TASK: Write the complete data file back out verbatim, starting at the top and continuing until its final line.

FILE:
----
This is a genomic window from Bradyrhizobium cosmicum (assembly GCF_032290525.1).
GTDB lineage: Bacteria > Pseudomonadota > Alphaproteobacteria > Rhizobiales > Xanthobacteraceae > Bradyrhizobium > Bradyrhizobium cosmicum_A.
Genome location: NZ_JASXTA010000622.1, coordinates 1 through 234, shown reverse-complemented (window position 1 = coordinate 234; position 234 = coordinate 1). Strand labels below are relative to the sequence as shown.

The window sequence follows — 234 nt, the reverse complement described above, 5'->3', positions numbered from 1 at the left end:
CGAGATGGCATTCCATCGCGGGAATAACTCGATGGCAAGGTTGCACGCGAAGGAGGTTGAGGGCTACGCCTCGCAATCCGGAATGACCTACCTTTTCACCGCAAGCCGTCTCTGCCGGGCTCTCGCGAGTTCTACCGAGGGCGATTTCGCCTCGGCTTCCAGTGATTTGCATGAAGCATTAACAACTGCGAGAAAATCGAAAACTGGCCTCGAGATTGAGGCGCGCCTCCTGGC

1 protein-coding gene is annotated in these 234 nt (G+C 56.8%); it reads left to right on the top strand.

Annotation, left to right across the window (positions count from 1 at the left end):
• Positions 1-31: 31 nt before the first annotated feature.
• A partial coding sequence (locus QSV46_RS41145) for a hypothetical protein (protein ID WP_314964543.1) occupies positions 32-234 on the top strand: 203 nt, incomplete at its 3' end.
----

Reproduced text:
This is a genomic window from Bradyrhizobium cosmicum (assembly GCF_032290525.1).
GTDB lineage: Bacteria > Pseudomonadota > Alphaproteobacteria > Rhizobiales > Xanthobacteraceae > Bradyrhizobium > Bradyrhizobium cosmicum_A.
Genome location: NZ_JASXTA010000622.1, coordinates 1 through 234, shown reverse-complemented (window position 1 = coordinate 234; position 234 = coordinate 1). Strand labels below are relative to the sequence as shown.

The window sequence follows — 234 nt, the reverse complement described above, 5'->3', positions numbered from 1 at the left end:
CGAGATGGCATTCCATCGCGGGAATAACTCGATGGCAAGGTTGCACGCGAAGGAGGTTGAGGGCTACGCCTCGCAATCCGGAATGACCTACCTTTTCACCGCAAGCCGTCTCTGCCGGGCTCTCGCGAGTTCTACCGAGGGCGATTTCGCCTCGGCTTCCAGTGATTTGCATGAAGCATTAACAACTGCGAGAAAATCGAAAACTGGCCTCGAGATTGAGGCGCGCCTCCTGGC

1 protein-coding gene is annotated in these 234 nt (G+C 56.8%); it reads left to right on the top strand.

Annotation, left to right across the window (positions count from 1 at the left end):
• Positions 1-31: 31 nt before the first annotated feature.
• A partial coding sequence (locus QSV46_RS41145) for a hypothetical protein (protein ID WP_314964543.1) occupies positions 32-234 on the top strand: 203 nt, incomplete at its 3' end.